Although mutations in more than 90 genes are known to cause CMT, the underlying genetic cause of CMT remains unknown in more than 50% of affected individuals. The discovery of additional genes that harbor CMT2-causing mutations increasingly depends on sharing sequence data on a global level. In this way-by combining data from seven countries on four continents-we were able to define mutations in ATP1A1, which encodes the alpha1 subunit of the Na+,K+-ATPase, as a cause of autosomal-dominant CMT2. Seven missense changes were identified that segregated within individual pedigrees: c.143T>G (p.Leu48Arg), c.1775T>C (p.Ile592Thr), c.1789G>A (p.Ala597Thr), c.1801_1802delinsTT (p.Asp601Phe), c.1798C>G (p.Pro600Ala), c.1798C>A (p.Pro600Thr), and c.2432A>C (p.Asp811Ala). Immunostaining peripheral nerve axons localized ATP1A1 to the axolemma of myelinated sensory and motor axons and to Schmidt-Lanterman incisures of myelin sheaths. Two-electrode voltage clamp measurements on Xenopus oocytes demonstrated significant reduction in Na+ current activity in some, but not all, ouabain-insensitive ATP1A1 mutants, suggesting a loss-of-function defect of the Na+,K+ pump. Five mutants fall into a remarkably narrow motif within the helical linker region that couples the nucleotide-binding and phosphorylation domains. These findings identify a CMT pathway and a potential target for therapy development in degenerative diseases of peripheral nerve axons.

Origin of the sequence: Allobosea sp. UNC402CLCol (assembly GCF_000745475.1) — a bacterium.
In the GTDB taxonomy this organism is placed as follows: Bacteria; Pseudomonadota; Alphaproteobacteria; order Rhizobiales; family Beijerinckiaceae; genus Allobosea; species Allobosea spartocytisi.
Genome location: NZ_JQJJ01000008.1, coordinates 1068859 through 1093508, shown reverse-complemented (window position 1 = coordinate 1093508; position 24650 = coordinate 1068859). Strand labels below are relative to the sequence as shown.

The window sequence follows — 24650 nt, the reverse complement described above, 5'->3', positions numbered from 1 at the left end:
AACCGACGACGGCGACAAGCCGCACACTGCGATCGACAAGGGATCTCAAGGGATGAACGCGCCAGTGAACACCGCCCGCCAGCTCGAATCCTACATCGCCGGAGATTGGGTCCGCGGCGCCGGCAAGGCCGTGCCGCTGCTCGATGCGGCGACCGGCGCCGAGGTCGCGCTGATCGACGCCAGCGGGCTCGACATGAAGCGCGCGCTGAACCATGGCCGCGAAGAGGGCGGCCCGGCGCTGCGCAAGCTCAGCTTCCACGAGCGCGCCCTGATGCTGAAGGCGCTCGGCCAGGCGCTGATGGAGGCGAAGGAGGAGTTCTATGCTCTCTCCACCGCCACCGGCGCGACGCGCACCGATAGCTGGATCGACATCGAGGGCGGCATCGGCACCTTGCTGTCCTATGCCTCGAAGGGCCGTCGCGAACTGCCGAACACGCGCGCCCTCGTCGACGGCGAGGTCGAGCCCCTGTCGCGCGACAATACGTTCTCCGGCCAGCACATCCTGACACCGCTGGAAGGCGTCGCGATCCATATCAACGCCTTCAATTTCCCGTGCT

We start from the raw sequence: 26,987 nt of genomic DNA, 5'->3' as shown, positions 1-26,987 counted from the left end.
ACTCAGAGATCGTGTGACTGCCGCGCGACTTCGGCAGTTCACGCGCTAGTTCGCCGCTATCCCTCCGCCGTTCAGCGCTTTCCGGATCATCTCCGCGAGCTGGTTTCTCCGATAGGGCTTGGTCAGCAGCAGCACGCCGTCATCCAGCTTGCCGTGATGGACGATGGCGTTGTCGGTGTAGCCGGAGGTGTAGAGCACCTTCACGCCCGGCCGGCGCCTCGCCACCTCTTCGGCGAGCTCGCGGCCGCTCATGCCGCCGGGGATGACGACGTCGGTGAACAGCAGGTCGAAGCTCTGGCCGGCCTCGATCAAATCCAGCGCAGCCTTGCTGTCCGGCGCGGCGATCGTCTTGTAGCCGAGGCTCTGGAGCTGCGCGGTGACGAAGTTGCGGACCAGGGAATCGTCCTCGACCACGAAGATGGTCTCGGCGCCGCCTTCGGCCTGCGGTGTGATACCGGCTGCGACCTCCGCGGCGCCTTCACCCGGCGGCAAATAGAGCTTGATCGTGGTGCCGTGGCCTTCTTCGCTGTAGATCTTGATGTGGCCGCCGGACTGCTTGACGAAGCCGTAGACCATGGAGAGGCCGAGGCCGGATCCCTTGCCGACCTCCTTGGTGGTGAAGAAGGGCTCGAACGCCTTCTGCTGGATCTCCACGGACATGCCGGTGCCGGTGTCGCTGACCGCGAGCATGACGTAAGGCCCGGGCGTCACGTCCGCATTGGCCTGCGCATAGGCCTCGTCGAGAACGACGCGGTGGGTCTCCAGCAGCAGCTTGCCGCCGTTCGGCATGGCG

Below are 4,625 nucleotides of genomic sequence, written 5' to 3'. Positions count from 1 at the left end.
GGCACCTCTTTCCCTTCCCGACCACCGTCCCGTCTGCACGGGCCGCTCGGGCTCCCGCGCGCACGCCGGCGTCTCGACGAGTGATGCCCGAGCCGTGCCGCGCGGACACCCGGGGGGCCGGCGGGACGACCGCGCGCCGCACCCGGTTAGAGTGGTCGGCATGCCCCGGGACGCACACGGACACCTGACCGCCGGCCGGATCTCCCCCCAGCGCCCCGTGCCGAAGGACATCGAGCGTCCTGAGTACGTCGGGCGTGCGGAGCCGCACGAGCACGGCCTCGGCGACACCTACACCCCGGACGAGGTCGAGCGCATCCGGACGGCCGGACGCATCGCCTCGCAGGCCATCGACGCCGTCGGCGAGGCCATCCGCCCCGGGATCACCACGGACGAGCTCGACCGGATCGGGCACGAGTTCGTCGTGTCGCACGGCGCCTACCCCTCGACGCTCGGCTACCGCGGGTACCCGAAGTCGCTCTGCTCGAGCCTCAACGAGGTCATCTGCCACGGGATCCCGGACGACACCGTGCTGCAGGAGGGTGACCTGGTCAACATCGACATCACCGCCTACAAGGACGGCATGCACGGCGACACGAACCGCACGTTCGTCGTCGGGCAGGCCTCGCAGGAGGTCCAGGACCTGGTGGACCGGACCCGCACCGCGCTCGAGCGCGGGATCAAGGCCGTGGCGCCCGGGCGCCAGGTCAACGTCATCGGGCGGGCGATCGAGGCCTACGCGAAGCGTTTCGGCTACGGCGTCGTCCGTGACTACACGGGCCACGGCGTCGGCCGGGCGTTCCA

Keywords: ATP1A1; CMT; Charcot-Marie-Tooth; Mendelian disease; Na(+),K(+) ATPase; axonal neuropathy; genetic matchmaking.
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